Tenants asked about job cutsBy Linda Fort
October 11, 2011
People living in sheltered housing in Reading are being consulted about changes which could lead to staff cuts.
The 335 tenants in 10 sheltered schemes and their families are being asked their views in a three-month consultation about the changes.
At the moment, there is one dedicated officer for each sheltered housing scheme and that will continue in three of them – Christchurch Court, Bristow Court and Tyrrell Court.
Proposed changes for the other seven are that two teams of staff will cover them all, with people available on site at specific times depending on need.
Staffing levels will be reduced to three officers, instead of four, covering St Stephen’s Court, Weirside, Woodlands and Trinity.
There would be one part-time and one full-time officer, instead of three full-time staff, for Corwen Road, Liebenrood Road and Durham Close.
One proposal involves a change which will mean that, instead of having two staff on duty providing weekend cover across all 10 sites, there will be just one.
In addition, 24-hour, seven days a week, cover will continue to be be provided by the Forestcare community alarm service.
Other plans under discussion include introducing a new post for an activities officer to develop and promote social and healthy activities across all the sheltered housing scheme.
The consultation will also be asking about changing the way the night service is provided. At the moment, two members of staff well-known to the elderly residents respond to calls between 5pm and 8am.
According to the council consultation paperwork, they answer between 450 and 500 calls a year. But about half the calls come from the same 10 tenants.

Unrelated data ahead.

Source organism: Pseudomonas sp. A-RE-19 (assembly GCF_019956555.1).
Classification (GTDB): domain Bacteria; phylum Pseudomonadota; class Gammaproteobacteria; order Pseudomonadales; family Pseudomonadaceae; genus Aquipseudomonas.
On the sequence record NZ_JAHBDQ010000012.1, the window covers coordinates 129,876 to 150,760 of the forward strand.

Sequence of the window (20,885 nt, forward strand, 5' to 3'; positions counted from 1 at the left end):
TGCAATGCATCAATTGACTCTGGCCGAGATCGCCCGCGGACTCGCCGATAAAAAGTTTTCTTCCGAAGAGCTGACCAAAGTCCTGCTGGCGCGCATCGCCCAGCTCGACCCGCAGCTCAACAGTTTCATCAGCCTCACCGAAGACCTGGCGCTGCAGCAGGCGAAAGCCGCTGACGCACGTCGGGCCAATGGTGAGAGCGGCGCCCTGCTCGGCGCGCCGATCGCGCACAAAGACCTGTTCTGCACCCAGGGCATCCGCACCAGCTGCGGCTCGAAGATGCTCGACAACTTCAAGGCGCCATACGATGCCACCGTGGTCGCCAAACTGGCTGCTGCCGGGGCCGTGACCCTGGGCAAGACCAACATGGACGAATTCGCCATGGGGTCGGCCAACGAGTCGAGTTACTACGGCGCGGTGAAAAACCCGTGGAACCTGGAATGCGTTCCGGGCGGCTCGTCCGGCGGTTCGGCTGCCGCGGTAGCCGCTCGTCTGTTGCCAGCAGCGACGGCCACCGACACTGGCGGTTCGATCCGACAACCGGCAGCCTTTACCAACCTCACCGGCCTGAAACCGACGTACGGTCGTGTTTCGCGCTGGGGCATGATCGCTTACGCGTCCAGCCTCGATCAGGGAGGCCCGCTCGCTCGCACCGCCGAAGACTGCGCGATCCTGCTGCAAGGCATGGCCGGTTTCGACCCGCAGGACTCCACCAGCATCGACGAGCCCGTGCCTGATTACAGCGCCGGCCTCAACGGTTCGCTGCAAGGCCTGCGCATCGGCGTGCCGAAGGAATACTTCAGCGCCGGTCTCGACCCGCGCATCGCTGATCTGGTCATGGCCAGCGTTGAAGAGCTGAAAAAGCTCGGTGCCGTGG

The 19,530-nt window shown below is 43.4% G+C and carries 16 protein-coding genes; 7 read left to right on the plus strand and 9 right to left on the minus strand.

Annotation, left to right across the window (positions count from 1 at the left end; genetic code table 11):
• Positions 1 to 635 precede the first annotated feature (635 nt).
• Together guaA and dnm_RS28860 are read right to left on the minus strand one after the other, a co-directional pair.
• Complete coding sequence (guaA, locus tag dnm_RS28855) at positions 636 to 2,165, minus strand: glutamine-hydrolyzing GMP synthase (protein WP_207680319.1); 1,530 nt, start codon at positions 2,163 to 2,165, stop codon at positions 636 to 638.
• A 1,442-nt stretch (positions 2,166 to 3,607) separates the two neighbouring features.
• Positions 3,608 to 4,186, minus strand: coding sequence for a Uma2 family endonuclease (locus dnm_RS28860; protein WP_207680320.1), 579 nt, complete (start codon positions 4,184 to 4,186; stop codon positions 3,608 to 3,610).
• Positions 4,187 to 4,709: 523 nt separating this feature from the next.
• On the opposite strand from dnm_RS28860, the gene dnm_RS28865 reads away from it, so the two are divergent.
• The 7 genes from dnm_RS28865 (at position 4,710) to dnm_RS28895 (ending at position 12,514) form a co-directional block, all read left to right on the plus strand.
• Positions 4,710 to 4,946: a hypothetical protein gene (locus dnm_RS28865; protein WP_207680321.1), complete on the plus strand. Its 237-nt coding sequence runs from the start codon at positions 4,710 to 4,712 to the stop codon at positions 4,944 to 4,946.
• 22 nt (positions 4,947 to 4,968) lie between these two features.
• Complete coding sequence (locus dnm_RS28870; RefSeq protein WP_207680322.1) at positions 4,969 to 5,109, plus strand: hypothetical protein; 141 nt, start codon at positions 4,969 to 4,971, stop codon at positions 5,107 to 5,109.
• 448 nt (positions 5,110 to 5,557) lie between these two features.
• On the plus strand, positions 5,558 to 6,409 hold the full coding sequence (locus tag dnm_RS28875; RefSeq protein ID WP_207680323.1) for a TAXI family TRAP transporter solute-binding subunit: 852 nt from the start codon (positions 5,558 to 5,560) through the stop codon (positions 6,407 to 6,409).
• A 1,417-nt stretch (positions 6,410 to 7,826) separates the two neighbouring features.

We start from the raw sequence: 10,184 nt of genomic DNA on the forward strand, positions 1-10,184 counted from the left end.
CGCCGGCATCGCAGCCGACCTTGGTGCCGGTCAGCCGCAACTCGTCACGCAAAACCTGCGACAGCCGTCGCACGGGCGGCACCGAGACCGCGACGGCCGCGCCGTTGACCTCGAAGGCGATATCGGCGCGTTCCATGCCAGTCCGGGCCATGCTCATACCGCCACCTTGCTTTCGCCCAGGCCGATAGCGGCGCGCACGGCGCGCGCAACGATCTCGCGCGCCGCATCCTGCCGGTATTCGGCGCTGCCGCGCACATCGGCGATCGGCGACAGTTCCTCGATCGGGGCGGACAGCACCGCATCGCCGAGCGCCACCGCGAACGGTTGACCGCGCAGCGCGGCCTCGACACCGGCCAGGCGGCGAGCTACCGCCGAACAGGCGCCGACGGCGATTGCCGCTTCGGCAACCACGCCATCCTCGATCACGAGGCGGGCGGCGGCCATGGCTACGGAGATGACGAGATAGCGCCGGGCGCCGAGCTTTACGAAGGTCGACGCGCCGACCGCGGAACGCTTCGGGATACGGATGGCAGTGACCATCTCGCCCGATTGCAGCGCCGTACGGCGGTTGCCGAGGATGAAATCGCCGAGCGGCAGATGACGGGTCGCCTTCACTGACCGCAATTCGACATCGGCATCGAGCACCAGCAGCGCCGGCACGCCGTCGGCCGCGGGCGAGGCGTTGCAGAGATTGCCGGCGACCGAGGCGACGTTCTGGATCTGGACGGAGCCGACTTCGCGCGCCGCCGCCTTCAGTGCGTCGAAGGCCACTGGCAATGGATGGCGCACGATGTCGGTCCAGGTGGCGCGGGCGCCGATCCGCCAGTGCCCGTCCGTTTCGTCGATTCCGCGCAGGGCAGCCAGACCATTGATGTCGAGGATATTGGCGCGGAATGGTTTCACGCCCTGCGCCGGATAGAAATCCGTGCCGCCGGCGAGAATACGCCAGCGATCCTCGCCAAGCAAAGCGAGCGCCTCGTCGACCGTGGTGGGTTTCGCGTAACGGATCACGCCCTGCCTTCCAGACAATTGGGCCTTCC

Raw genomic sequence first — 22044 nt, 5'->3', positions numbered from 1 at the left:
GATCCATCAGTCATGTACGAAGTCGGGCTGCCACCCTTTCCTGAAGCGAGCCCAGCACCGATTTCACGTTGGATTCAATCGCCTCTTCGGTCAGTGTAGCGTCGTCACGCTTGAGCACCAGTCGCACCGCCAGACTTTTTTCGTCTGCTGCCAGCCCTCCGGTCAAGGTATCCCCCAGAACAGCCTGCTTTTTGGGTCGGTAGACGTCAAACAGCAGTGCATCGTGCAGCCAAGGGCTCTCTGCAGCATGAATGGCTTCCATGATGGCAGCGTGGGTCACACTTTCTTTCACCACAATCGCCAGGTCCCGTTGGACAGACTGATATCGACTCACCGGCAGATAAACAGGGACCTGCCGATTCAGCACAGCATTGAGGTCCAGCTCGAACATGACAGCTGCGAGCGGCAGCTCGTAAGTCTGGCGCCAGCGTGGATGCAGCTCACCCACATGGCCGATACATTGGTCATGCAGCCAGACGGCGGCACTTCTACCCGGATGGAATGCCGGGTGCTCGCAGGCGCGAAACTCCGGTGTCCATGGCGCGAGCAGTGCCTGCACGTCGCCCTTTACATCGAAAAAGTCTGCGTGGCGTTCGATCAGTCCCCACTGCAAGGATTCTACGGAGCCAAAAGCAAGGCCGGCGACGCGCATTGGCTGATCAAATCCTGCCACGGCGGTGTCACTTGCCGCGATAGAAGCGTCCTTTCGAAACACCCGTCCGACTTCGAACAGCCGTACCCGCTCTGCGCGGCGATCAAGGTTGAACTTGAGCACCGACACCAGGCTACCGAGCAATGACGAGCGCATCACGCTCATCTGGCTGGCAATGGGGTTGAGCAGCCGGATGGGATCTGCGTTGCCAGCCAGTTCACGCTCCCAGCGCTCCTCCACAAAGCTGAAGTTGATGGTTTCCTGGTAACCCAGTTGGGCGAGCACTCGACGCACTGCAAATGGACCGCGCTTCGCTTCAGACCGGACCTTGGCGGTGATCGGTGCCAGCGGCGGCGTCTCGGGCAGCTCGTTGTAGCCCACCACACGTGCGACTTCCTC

The consultation document says: “Whilst we appreciate that this service provides peace-of-mind, it is not highly used by the majority of tenants.”
It goes on: “We are therefore very keen to find out your views on the night service during the discussion.”
The plans to review the councils sheltered housing service were proposed last November by the Conservative and Liberal Democrat coalition then in power and the review continued when Labour took over in May.
Lib Dem leader Daisy Benson raised concerns about the consultation saying: “Labour are picking on some of the most vulnerable people in Reading. Our top priority is to protect the most vulnerable children and adults in Reading.
Lead councillor for housing and neighbourhoods Rachel Eden said: “Any proposed change to such an important service can cause understandable concern. It is important people realise that no decision has yet been made about the proposals.
The consultation ends on December 16. Copies of the questionnaire are available at the Civic Centre and an online version can be found at